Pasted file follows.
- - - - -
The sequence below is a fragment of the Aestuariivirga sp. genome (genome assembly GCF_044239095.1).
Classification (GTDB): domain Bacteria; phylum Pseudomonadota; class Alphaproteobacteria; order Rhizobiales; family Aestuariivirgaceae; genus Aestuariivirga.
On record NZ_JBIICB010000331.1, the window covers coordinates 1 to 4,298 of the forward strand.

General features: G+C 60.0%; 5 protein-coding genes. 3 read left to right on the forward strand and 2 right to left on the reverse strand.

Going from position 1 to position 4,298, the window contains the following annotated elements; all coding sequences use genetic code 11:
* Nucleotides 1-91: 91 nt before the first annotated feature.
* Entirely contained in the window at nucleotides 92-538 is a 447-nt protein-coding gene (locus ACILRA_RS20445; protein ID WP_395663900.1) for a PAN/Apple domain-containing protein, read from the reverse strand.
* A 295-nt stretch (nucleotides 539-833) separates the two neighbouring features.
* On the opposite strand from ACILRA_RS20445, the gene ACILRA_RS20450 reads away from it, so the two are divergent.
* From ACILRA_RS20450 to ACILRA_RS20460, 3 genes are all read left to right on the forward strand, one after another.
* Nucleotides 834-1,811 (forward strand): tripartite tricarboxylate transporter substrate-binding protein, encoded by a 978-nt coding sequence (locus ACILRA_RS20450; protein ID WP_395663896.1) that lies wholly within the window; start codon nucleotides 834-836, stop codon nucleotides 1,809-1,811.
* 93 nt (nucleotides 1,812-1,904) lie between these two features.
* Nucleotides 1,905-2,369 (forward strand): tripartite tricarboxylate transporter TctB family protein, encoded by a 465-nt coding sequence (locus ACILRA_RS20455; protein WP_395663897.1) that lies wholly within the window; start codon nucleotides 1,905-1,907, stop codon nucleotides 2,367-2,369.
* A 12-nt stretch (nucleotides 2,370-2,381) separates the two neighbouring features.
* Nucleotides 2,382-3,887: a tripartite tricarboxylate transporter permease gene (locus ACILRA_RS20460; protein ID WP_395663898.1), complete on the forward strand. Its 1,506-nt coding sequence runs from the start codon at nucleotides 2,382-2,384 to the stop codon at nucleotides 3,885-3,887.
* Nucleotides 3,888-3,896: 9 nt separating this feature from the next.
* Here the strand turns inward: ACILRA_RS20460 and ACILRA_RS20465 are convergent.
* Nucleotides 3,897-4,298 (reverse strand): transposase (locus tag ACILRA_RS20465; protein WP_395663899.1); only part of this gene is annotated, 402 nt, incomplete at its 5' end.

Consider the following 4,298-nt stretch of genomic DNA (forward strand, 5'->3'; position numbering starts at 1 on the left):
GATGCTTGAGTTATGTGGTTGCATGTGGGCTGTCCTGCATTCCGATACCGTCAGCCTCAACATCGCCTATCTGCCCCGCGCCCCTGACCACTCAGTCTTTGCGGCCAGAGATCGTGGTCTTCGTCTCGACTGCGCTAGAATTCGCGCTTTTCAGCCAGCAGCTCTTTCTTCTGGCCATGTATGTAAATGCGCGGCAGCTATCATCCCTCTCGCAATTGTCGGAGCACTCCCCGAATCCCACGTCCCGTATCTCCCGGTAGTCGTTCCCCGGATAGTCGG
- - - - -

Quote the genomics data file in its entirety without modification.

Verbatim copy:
The sequence below is a fragment of the Aestuariivirga sp. genome (genome assembly GCF_044239095.1).
Classification (GTDB): domain Bacteria; phylum Pseudomonadota; class Alphaproteobacteria; order Rhizobiales; family Aestuariivirgaceae; genus Aestuariivirga.
On record NZ_JBIICB010000331.1, the window covers coordinates 1 to 4,298 of the forward strand.

General features: G+C 60.0%; 5 protein-coding genes. 3 read left to right on the forward strand and 2 right to left on the reverse strand.

Going from position 1 to position 4,298, the window contains the following annotated elements; all coding sequences use genetic code 11:
* Nucleotides 1-91: 91 nt before the first annotated feature.
* Entirely contained in the window at nucleotides 92-538 is a 447-nt protein-coding gene (locus ACILRA_RS20445; protein ID WP_395663900.1) for a PAN/Apple domain-containing protein, read from the reverse strand.
* A 295-nt stretch (nucleotides 539-833) separates the two neighbouring features.
* On the opposite strand from ACILRA_RS20445, the gene ACILRA_RS20450 reads away from it, so the two are divergent.
* From ACILRA_RS20450 to ACILRA_RS20460, 3 genes are all read left to right on the forward strand, one after another.
* Nucleotides 834-1,811 (forward strand): tripartite tricarboxylate transporter substrate-binding protein, encoded by a 978-nt coding sequence (locus ACILRA_RS20450; protein ID WP_395663896.1) that lies wholly within the window; start codon nucleotides 834-836, stop codon nucleotides 1,809-1,811.
* 93 nt (nucleotides 1,812-1,904) lie between these two features.
* Nucleotides 1,905-2,369 (forward strand): tripartite tricarboxylate transporter TctB family protein, encoded by a 465-nt coding sequence (locus ACILRA_RS20455; protein WP_395663897.1) that lies wholly within the window; start codon nucleotides 1,905-1,907, stop codon nucleotides 2,367-2,369.
* A 12-nt stretch (nucleotides 2,370-2,381) separates the two neighbouring features.
* Nucleotides 2,382-3,887: a tripartite tricarboxylate transporter permease gene (locus ACILRA_RS20460; protein ID WP_395663898.1), complete on the forward strand. Its 1,506-nt coding sequence runs from the start codon at nucleotides 2,382-2,384 to the stop codon at nucleotides 3,885-3,887.
* Nucleotides 3,888-3,896: 9 nt separating this feature from the next.
* Here the strand turns inward: ACILRA_RS20460 and ACILRA_RS20465 are convergent.
* Nucleotides 3,897-4,298 (reverse strand): transposase (locus tag ACILRA_RS20465; protein WP_395663899.1); only part of this gene is annotated, 402 nt, incomplete at its 5' end.

Consider the following 4,298-nt stretch of genomic DNA (forward strand, 5'->3'; position numbering starts at 1 on the left):
GATGCTTGAGTTATGTGGTTGCATGTGGGCTGTCCTGCATTCCGATACCGTCAGCCTCAACATCGCCTATCTGCCCCGCGCCCCTGACCACTCAGTCTTTGCGGCCAGAGATCGTGGTCTTCGTCTCGACTGCGCTAGAATTCGCGCTTTTCAGCCAGCAGCTCTTTCTTCTGGCCATGTATGTAAATGCGCGGCAGCTATCATCCCTCTCGCAATTGTCGGAGCACTCCCCGAATCCCACGTCCCGTATCTCCCGGTAGTCGTTCCCCGGATAGTCGG